"Brothers-There is a great deal between us. The devil is always putting something between us, but this is to clear your hearts that you may speak clearly and pleasantly to us. A string of wampum.

"Well brothers-There is a great deal of trouble around you. Your lids are all bloody, but we come to clear away all suspicion that your hearts may be pleasant." Three strings of wampum.

Still desirous that a great council fire should be kindled at Wyoming, they proceed:-

"Well brothers-Our fireplace is almost lost, and our fire almost out. We think it hard, and desire it may be renewed, and the fireplace fixed here, that our mutual fire may give light from one end of this river to the other.

"Brothers-We are unwilling to have forts built up the river, but wish you would be content to build forts here among the lower settlers. A fort at Wyalusing will block out our new made, wide, and smooth road, and began making strangers to one another."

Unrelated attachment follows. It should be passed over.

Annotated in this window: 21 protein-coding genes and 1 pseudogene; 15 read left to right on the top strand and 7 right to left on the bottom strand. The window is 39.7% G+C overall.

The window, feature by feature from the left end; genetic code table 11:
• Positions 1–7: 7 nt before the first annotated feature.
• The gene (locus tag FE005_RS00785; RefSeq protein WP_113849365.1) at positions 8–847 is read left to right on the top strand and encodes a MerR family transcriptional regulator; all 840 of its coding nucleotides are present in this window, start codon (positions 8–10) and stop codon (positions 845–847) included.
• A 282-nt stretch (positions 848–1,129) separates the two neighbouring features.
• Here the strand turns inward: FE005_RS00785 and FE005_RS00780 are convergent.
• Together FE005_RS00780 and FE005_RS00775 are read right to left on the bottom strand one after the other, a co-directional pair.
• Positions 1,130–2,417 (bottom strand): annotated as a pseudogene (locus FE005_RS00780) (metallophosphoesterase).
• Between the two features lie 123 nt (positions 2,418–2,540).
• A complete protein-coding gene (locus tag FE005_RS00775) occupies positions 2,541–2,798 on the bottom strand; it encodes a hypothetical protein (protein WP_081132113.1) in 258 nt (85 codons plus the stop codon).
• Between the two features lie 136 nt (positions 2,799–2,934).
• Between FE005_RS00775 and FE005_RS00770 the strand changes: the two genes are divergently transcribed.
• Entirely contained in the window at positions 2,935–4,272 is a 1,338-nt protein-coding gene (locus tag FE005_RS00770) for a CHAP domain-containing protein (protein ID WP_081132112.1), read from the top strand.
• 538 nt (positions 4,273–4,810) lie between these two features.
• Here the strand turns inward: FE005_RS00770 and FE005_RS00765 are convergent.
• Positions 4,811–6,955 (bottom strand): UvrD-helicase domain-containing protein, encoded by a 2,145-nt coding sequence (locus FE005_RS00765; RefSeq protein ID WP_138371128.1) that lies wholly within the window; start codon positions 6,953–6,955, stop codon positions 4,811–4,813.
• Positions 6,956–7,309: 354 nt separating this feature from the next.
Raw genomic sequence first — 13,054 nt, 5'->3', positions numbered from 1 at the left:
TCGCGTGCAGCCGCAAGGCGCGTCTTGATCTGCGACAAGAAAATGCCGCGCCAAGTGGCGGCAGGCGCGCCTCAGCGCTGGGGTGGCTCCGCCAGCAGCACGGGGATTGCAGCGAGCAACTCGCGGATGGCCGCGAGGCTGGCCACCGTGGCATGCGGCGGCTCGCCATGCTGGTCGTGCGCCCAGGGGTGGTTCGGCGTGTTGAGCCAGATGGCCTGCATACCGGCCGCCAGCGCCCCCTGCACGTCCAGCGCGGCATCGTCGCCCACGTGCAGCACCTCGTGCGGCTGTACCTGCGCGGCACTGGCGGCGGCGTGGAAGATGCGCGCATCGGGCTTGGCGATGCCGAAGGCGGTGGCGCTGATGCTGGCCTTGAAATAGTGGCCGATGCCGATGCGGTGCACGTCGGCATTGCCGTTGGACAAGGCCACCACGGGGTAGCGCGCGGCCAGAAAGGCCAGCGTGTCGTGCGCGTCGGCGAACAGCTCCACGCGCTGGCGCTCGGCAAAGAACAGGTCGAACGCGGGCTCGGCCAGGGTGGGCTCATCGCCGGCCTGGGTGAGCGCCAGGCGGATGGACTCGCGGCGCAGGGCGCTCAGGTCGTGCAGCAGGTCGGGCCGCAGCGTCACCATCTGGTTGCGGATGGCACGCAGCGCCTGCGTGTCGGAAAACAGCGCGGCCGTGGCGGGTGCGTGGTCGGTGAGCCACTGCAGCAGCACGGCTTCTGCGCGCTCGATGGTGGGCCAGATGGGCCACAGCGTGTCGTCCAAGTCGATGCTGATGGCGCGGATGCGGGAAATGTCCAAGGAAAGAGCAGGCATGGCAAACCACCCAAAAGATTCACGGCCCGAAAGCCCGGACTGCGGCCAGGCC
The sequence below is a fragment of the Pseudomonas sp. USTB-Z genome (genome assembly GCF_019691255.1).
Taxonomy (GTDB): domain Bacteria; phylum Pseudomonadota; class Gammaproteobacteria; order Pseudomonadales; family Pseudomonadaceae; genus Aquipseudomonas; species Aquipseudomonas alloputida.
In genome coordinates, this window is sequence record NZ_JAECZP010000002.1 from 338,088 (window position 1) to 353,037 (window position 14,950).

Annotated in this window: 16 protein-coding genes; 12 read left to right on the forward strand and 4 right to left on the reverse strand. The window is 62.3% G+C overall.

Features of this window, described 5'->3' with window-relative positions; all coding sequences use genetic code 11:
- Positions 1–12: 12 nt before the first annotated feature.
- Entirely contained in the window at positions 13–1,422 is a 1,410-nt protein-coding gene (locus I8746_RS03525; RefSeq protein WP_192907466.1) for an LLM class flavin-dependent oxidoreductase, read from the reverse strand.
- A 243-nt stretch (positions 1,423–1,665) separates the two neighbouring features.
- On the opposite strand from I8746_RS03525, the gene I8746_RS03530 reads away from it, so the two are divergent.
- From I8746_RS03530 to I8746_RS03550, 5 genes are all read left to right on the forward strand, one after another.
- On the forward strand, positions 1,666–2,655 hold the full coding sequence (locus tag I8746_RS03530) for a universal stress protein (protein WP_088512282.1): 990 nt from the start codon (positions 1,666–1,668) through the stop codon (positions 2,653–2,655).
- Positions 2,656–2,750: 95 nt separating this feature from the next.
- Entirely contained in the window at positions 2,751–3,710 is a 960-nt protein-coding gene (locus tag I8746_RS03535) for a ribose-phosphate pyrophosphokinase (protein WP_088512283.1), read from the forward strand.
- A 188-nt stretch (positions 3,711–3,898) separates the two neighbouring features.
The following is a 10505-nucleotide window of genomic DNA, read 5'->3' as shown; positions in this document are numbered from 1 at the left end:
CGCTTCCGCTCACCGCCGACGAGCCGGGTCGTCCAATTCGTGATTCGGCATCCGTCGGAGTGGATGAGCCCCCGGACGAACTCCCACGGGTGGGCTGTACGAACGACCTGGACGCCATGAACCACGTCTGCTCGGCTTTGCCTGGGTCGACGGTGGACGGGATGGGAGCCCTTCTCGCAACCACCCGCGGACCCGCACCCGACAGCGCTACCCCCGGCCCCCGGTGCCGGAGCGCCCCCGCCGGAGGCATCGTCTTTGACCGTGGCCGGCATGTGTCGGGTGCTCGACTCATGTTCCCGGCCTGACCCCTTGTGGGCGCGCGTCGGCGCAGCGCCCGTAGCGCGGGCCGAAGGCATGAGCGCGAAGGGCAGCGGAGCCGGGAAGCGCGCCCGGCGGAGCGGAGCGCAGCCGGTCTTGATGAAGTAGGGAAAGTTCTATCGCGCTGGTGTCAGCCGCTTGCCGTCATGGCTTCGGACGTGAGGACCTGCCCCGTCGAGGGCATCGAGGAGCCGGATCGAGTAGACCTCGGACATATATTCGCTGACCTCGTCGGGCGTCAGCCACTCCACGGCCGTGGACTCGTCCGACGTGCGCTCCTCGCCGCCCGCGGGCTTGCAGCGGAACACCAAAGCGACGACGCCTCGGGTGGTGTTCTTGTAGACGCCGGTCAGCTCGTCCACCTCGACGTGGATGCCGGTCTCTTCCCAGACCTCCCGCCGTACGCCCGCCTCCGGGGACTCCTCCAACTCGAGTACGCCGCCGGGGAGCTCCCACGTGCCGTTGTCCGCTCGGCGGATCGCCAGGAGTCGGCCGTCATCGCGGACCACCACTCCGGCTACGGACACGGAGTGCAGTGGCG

Three other paragraphs urgently desire at a "fire" may be kindled at Wyoming, "so that the flame and smoke may arise to the clouds," and etc.

After complaining of some wrong by a white man, done an Indian in the exchange of cows, and demanding satisfaction, they ask a new flag, and beg for some flour to take home with them, and request as they are for peace their guns and tomahawks may be put in order.

In conclusion, "well brother, Col. Butler, you must have an Indian name; Koorenghloognanna, (signifying a great tree,) we will henceforth call you."

The chiefs present were

William Nanticoke, Nanticoke Chief

Indian Joseph, Onondaga chief

Narondigwanok or Capt. Johnson, A Seneca chief

The "talk" was regarded as evasive and unsatisfactory. It may be considered as creditable to the Wyoming people, that Indian jealousy could find nothing in their five years intercourse, for their friends scattered through the valley to complain of, except the matter of the cow exchange.